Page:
Yu Lianzhou said, "According to our teacher, the martial arts techniques of our Wudang School are founded primarly on a book known as 'The Nine-Yang Manual'. However, he was very young when our Grandteacher Jue Yuan passed the passages in the book on to him. Furthermore, he did not know any martial arts. On his part, Grandteacher Jue Yuan did not deliberately set out to instruct our teacher in anything, for he just repeated the things that he had read in the book. As a result, there have always been defects in the pugilistic techniques of our school. According to Grandteacher Jue Yuan, the Nine-Yang Manual originated from the venerated Dharma, the founder of the Shaolin Clan. However, our teacher has found this statement increasingly untrue as he delves deeper into the passages. Firstly, the essence of the passages are very different from the martial arts foundations of Shaolin. In fact, it seems closer to our Taoist school of pugilistic arts. Secondly, the Nine-Yang was not written in Sanskrit, but in Chinese characters sandwiched between the lines of the Sanskrit Lankavatara Sutra. Elder Dharma might have been an extremely learned man, but coming from India, it was very unlikely that he had a thorough understanding of Chinese characters. Therefore, he could not have written such an important book on martial arts. Even if he did, why did he squeeze the work between the lines of another book, instead of using a separate set of paper?"
Nodding in agreement, Zhang Cuishan asked, "So what has our tecaher concluded from this?"
"Nothing much actually," answered Yu Lianzhou. "All he says is that the Nine-Yang Manual might have been ghost-written in Elder Dharma's name, by a distinguished Shaolin monk of a later generation. Our teacher does not have a full and complete copy of the Nine-Yang, but he thinks that it is possible to fill the gaps in himself. Hence, he spends a lot of time behind closed doors every year to develop a school of pugilistic studies that is totally different from those of the other clans and organisations."
The paragraph about Dharma being the writer of the Nine-Yang Manual was also removed from Chapter 16 of the revised edition, where Zhang Wuji discovers the text in the abdomen of an ancient white ape.
Consequently, there was no contradiction when Zhang Wuji's Nine-Yang clashed against Zhou Zhiruo's Nine-Yin in Chapter 31.
(4) The 18 Dragon-Defeating Palms (Xianglong Shiba Zhang)
In the revised edition, when young Zhang Wuji was grabbed by a beggar wielding a poisonous snake, he was rescued by Yin Susu providing a distraction (slapping Zhang Cuishan, tossing sailors overboard, etc) and Yu Lianzhou taking advantage of it.
In the original edition, things were played out in considerably different way. The young Zhang Wuji lashed backwards with a palm, which struck the beggar in the back and paralysed him. Yu Lianzhou's attempts to free the beggar left him (the beggar) screaming in pain. When questioned about the move, Zhang Wuji said that it was 'Shen Long Bai Wei', or 'The Mystical Dragon Swings its Tail' from the 18 Dragon-Defeating Palms! Zhang Wuji's strike was supposed to be fatal within two hours, but Yu Lianzhou and Zhang Cuishan spent all night saving the beggar's life. But the beggar's martial arts were ruined.
It turned out that Zhang Wuji learnt the technique from Xie Xun, who picked it up from 'an old man' (Ed: 'a recluse of the lakes and the rivers', to be exact). Zhang Wuji knew only three moves: Shen Long Bai Wei (The Mystical Dragon Swings its Tail), Jian Long Zai Tian (Watching the Dragon in the Fields) and Kang Long You Hui (The Proud Dragon Has Regrets). When Zhang Wuji sparred briefly with Zhang Sanfeng, the latter praised the first two moves as 'good', but the last one as 'inadequate'. Apparently, the 'old man' who taught Xie Xun did not fully understand how to use these palm techniques. Zhang Wuji used the palms extensively during his youth.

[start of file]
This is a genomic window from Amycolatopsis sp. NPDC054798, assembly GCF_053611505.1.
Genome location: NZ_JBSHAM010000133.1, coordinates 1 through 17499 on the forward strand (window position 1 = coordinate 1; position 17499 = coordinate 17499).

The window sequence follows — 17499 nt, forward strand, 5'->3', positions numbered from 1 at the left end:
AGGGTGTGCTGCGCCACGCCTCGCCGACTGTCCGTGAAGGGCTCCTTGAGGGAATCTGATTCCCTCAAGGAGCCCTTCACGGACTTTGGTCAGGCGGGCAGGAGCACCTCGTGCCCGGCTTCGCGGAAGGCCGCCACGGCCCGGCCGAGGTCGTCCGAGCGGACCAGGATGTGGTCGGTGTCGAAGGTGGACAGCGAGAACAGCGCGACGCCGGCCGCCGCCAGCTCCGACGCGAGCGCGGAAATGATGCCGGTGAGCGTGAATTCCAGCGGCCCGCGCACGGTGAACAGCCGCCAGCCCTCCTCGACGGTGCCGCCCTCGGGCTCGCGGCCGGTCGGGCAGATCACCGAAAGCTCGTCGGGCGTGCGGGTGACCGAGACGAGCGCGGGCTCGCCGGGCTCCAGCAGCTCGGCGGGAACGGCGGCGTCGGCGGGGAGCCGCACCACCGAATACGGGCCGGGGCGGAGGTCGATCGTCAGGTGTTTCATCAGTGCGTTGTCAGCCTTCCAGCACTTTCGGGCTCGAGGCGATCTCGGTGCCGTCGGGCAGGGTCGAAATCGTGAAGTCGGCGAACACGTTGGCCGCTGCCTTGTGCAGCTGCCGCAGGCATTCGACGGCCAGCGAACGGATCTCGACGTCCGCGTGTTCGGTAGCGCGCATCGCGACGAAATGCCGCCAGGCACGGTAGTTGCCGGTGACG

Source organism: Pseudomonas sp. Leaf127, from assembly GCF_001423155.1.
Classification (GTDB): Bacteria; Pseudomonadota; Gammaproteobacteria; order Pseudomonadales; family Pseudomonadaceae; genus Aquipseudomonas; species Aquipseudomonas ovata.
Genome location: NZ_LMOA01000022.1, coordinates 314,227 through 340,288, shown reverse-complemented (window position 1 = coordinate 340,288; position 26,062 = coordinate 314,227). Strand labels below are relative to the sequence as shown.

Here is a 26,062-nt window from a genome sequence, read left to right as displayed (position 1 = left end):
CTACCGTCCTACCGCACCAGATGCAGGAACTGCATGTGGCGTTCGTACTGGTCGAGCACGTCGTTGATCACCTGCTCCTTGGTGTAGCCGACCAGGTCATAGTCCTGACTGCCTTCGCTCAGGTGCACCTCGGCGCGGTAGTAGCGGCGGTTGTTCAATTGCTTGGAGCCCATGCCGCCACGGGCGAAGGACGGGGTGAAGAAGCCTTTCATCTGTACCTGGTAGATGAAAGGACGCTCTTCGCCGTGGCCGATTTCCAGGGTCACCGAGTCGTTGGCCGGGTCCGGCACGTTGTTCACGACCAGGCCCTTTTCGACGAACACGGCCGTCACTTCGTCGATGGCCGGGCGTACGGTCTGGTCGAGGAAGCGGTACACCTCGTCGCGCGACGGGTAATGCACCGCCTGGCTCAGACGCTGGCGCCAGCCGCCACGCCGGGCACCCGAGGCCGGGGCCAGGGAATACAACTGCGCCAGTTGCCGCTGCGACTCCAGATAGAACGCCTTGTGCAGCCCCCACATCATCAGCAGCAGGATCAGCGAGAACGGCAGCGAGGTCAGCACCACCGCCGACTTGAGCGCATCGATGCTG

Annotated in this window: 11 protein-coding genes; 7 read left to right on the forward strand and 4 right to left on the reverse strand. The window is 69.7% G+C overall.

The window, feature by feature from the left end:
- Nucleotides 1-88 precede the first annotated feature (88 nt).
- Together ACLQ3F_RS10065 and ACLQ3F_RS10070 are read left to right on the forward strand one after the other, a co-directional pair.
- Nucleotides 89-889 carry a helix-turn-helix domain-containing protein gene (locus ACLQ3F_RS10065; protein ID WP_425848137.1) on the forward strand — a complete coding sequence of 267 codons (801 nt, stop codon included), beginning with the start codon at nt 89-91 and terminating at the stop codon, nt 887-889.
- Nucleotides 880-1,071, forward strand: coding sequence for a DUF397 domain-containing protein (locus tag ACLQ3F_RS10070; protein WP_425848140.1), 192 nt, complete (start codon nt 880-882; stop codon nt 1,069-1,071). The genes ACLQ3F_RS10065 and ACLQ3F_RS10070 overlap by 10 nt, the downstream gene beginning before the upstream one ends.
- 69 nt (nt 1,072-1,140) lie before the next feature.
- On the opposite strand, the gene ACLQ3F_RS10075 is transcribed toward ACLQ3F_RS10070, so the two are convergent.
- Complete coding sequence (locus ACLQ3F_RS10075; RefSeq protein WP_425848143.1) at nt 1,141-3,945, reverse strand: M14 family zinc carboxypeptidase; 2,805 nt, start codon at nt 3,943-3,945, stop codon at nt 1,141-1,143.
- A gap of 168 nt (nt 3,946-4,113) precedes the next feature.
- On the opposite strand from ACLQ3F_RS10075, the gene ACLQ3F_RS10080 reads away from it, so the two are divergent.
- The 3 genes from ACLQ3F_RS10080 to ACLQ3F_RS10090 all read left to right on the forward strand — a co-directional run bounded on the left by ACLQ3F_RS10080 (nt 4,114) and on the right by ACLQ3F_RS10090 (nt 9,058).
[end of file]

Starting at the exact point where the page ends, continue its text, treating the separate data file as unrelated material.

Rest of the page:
Ed: In the revised edition, young Zhang Wuji did not know any of the 18 Dragon-Defeating Palms. In fact, Xie Xun hardly taught him any practical moves, preferring instead to concentrate on getting him to memorise as many steps and mnemonics as he could. The only set of techniques that Zhang Wuji could execute to satisfactory effect was the 'Wudang Long Fist', which he learnt briefly from his father on the raft to China from Ice-Fire Island.
It was also explained that the 18 Palms were said to be lost since Guo Jing had no talented successors except the one-armed Yang Guo, who could not learn the technique because it required the use both palms. Zhang Sanfeng also said the palm techniques were lost when Zhang Wuji asked to learn the 'Kang Long You Hui' properly. Later, we see the Elder for Martial Arts Instruction (Ed: 'Chuanggong Zhanglao') of the Beggars' Union, using 12 of the 18 Palms...
Ed: Since Zhang Wuji did not know the 18 Palms in the revised edition, the related paragraphs were deleted.
(5) The visit to Shaolin by Zhang Sanfeng and the young Zhang Wuji
In the original edition, the leader of the Wushan Gang appeared during the visit and asked for Xie Xun's whereabouts. The monks pointed to Zhang Wuji, and in the confrontation that followed, the leader attacked the boy. With Zhang Sanfeng's assistance, Zhang Wuji sent the Wushan leader flying into the upper branches of a tree and knocked him down with a stone. Then, the boy caught the man as he hurtled downwards and set him down on his feet, only to slam him to the ground again.
Impressed, the monks agreed to trade the Shaolin Nine-Yang for the Wudang Nine-Yang AND the Thirteen Stances of Taiji. Furthermore, they made Zhang Wuji vow not to teach the Shaolin Nine-Yang to anyone or use it against Shaolin disciples. Zhang Wuji was reluctant at first, as it was an unfair exchange that would prevent him from taking revenge. But Zhang Sanfeng pointed out that he (Zhang Wuji) would die without taking revenge anyway, if he did not agree to the terms of the trade. Then, Zhang Wuji reasoned that he could easily use other martial arts techniques to kill Shaolin disciples when the time came.
Subsequently, Zhang Wuji was sent to the monk Yuan Zhen (i.e. the man Cheng Kun), who was the only one who knew the Shaolin Nine-Yang technique. Cheng Kun hid behind a veil, and recited the words of the Shaolin Nine-Yang in a rapid gush. He did not expect Zhang Wuji to remember much, but the boy had developed (Ed:) an extremely keen auditory memory after memorising a variety of martial arts mnemonics from Xie Xun.